ComplexCon returns to Long Beach Nov. 6 - 7 with hosts J. Balvin and Kristen Noel Crawley, performances by A$AP Rocky and Turnstile, and more shopping and drops.

Secure your spot while tickets last!

Image via Joba

Image via JOBA

Every step of the way, Brockhampton have been worth following. Boldly going for the title so few kids their age strive for, Brockhampton are determined to be America’s most exciting boy band. They don’t put out music quite like other boy bands, but it’s still a title they stand by time and time again.

Their ambitions go past just being the next hot thing in rap or R&B; they want to take over the world. They’re not the first teenagers to desire such a feat, and they’re certainly not going to be the last, but it’s seeming increasingly likely that they may just pull it off in the near future.We’ve still yet to hear substantial solo content from quite a few members, but it looks as if they’ll be changing that over the next year.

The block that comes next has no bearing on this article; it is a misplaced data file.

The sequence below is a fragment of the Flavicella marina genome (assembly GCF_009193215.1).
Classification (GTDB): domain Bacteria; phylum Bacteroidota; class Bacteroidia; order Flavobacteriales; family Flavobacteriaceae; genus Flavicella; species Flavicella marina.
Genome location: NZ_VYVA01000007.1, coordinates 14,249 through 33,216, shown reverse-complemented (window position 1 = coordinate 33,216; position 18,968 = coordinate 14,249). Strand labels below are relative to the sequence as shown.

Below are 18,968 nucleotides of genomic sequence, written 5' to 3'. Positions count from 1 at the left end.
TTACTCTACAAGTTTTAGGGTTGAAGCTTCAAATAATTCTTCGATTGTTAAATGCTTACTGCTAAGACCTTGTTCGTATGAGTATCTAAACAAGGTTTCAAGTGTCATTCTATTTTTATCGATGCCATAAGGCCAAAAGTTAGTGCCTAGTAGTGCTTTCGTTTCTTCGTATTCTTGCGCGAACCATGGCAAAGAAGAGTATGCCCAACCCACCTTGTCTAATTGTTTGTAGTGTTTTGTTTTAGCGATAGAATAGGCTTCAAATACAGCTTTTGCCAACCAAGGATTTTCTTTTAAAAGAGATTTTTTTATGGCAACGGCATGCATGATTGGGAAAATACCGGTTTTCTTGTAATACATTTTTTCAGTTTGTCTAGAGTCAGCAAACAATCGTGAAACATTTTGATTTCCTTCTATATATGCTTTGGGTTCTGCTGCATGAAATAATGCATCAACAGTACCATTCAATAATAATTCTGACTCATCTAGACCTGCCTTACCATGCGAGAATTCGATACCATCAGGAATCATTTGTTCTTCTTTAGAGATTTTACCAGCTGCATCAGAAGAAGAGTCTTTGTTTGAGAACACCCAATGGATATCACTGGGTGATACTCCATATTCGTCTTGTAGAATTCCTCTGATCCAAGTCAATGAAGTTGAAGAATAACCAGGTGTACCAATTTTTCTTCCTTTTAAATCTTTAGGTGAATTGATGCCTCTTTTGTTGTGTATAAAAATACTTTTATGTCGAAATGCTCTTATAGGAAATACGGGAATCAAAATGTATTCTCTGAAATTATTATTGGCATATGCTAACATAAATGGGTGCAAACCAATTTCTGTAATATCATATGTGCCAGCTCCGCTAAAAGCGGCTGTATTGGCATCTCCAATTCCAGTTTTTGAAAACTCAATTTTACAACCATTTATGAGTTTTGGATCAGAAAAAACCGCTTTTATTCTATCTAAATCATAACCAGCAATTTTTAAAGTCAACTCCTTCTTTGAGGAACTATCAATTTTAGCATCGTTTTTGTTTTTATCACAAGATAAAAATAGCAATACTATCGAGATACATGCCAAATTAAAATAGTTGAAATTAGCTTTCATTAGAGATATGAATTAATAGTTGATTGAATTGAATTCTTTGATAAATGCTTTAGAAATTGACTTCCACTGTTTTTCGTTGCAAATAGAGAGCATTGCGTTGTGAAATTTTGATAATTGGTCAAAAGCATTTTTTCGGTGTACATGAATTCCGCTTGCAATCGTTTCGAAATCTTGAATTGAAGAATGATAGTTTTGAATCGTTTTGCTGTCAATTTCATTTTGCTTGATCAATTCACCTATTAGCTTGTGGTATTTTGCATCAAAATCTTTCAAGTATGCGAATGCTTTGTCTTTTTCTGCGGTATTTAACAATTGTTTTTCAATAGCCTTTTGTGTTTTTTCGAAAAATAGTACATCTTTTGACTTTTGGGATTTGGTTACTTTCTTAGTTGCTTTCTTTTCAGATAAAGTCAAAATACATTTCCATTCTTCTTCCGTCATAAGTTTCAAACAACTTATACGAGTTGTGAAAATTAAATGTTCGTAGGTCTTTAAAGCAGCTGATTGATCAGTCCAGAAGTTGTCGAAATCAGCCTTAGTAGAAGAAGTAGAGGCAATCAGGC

First we had Meryln Wood’s singular “Fye,” and now we have JOBA’s “Sad Saturdays,” something considerably different than what we’re used to hearing from Brockhampton. That’s not to say it doesn’t fit with their ethos or anything, but it does stand out amongst their fantastic catalogue as somewhat of an oddity.

Co-produced by the always reliable Romil, JOBA’s debut track “Sad Saturdays” finds him exploring the softer side of Brockhampton. Previously glimpsed at briefly in “Bet I” and “Hero,” the track expands upon that more tender side they’ve collectively hinted at. Stretching out the tone of his appearances on those aforementioned tracks, “Sad Saturdays” paints JOBA as an artist to watch in his own right. He isn’t just an extension of their artistic output, he’s an integral part of it.

Listen to “Sad Saturdays” below, and check out the note he wrote to accompany the track below that.


Pigeons & Planes is all about music discovery, supporting new artists, and delivering the best music curation online and IRL. Follow us on and .